Cinema Addict - 1666 Film Rankings
Member Since: Jan 19, 2007
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|88 T9||Gran Torino (2008) - Jan 14, 2009
"Gran Torino is one of the better films I have seen in a long while. Clint Eastwood's character Walt Kowalski is one big bad ass, and this is where Gran Torino shines. Eastwood portrays one of the most memorable characters not only of his career, but in the past decade. Sure this film has its flaws, most notably the younger actors, but there is no denying the power of this film. This film throws you stereotype after stereotype, and slur after slur, and you know what, I love every second of it. "
|99 T10||A Clockwork Orange (1971) - Feb 08, 2007
"A Clockwork Orange is easily one of the greatest, and yet strangest and controversial films of all time. When you sit down and watch this film, you will have a large variety of emotions going through you. You'll watch this film and be disturbed about what you see, and yet you can't help but laugh at some of the things they say. It's truly a unique experience. Kubrick paints a perfect portrait of the future, filled with memorable scenes and a great score. Unique and Different. "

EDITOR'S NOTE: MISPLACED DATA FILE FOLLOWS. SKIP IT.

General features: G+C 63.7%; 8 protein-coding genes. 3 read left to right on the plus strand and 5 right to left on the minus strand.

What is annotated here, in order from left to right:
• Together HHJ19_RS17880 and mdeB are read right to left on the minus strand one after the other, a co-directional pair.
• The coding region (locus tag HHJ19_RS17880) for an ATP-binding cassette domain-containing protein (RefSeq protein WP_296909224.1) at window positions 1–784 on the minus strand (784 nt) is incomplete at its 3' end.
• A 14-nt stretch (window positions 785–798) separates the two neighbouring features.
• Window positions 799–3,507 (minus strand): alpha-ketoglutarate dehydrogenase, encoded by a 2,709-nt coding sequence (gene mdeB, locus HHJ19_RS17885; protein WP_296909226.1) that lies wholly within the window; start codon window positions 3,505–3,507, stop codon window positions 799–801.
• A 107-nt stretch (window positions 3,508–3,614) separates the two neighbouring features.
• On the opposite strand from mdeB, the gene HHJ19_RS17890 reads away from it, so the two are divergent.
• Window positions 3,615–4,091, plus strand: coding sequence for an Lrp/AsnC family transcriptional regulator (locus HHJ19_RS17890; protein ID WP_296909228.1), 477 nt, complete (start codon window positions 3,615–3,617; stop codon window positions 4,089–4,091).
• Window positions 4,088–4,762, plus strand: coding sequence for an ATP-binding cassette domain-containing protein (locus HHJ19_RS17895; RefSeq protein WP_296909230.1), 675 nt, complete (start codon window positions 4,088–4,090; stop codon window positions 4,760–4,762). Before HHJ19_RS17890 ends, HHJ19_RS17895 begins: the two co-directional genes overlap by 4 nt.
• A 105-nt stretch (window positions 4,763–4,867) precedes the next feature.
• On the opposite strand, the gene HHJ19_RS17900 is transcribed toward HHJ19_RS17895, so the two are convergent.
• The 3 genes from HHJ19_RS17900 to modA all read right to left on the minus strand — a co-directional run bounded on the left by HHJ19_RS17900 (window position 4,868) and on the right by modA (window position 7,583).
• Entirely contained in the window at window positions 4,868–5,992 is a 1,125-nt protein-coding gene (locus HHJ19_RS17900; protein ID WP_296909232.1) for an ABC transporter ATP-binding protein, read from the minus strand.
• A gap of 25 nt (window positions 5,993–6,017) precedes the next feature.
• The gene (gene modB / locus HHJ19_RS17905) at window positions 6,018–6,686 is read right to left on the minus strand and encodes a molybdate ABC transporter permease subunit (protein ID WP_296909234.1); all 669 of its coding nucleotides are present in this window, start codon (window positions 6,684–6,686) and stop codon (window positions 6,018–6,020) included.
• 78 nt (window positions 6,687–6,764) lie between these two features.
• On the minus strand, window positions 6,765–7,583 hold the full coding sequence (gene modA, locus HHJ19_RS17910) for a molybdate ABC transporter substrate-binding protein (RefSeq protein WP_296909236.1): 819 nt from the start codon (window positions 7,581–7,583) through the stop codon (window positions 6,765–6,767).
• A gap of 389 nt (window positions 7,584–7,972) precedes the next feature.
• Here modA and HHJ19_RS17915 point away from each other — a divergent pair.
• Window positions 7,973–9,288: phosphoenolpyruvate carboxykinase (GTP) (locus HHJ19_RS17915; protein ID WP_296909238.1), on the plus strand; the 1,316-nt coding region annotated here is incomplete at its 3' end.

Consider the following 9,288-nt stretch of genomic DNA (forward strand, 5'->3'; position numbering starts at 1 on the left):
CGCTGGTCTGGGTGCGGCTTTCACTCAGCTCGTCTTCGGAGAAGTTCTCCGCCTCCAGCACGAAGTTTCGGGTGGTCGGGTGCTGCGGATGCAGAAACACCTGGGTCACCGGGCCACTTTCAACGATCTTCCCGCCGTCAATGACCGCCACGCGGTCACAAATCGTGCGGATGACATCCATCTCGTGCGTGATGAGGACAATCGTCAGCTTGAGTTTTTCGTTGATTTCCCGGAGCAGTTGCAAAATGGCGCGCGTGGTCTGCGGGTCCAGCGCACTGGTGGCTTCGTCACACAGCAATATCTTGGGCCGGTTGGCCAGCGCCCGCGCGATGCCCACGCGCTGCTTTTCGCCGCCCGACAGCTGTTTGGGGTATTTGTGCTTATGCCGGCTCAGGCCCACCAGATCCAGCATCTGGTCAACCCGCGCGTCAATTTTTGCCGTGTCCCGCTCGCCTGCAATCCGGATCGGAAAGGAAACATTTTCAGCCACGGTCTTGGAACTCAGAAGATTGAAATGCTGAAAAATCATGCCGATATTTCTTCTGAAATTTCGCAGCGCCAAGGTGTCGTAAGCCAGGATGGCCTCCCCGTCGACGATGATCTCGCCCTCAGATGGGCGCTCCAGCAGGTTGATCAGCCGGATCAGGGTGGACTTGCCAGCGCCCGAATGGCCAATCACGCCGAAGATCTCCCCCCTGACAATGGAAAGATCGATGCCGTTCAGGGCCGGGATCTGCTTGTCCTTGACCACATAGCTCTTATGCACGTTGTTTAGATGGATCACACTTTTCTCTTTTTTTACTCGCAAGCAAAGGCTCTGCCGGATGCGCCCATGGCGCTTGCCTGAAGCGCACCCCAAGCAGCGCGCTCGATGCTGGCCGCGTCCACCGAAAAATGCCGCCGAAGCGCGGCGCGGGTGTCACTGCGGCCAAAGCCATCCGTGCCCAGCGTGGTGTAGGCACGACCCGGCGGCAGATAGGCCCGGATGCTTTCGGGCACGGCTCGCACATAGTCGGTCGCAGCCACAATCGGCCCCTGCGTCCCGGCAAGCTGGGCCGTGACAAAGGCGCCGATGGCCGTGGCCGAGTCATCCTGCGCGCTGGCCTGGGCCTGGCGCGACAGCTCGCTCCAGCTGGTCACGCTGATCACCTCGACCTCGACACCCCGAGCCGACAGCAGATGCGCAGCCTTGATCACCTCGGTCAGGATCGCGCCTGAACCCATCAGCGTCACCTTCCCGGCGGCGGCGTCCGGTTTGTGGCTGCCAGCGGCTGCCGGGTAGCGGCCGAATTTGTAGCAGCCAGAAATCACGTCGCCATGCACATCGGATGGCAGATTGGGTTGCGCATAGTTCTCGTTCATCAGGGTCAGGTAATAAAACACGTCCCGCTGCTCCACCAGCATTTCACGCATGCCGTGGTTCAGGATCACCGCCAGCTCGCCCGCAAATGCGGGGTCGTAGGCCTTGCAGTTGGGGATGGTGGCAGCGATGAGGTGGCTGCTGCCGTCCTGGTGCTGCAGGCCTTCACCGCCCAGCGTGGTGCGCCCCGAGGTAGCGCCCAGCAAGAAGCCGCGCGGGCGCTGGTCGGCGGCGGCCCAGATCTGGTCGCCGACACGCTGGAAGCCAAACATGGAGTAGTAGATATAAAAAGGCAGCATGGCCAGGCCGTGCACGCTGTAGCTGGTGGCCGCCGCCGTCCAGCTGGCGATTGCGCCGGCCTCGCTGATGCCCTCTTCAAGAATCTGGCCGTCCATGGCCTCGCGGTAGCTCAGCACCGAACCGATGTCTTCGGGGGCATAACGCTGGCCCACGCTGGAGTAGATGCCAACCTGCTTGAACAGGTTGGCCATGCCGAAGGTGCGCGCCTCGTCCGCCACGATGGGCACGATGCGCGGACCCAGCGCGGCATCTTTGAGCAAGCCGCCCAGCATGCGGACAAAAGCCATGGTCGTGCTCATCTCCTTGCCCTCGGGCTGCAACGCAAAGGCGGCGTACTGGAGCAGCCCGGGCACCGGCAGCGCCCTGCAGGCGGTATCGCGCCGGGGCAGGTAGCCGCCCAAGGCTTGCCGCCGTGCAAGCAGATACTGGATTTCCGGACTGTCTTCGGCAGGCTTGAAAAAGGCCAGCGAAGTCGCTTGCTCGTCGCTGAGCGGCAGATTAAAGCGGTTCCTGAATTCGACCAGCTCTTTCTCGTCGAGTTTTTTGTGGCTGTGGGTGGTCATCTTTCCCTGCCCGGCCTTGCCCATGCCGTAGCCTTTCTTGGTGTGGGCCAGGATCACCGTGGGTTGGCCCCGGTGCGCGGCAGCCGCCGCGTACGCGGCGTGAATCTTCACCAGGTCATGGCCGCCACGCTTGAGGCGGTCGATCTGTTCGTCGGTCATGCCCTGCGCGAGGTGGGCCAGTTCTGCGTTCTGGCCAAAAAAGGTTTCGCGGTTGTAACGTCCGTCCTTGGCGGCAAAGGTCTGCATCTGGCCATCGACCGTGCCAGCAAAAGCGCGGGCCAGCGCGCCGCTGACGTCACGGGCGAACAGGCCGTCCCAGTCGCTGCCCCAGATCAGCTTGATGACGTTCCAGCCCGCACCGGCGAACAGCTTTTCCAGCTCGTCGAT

|89 T9||Shutter Island (2010) - Mar 05, 2010
"Shutter Island is a deep and complex picture. It is more than what is tossed to us. It is an examination of a man, his sanity, and the avocation of the populace. The film is too predictable. You know it, I know it, but I believe it is obvious for a reason. Scorsese made a film that is purely psychological; there is NO twist. What we the viewer are left with is an ending that is meant to be explored to the point of being able to find the answer only in between the lines, and in the shades of grey"
|91 T10||Inglourious Basterds (2009) - Aug 22, 2009
"Tarantino's best film since Pulp Fiction, Inglourious Basterds is a relentless, and at times disgusting film with some snappy dialogue, and some incredibly hilarious moments. Brad Pitt and the Basterds are easily the funniest part of the movie, but one unforgettable thing about this film is the performance by Christoph Waltz. With Inglourious Basterds, Tarantino crosses the line, but he does it in a way where you are not questioning why, but simply accepting. "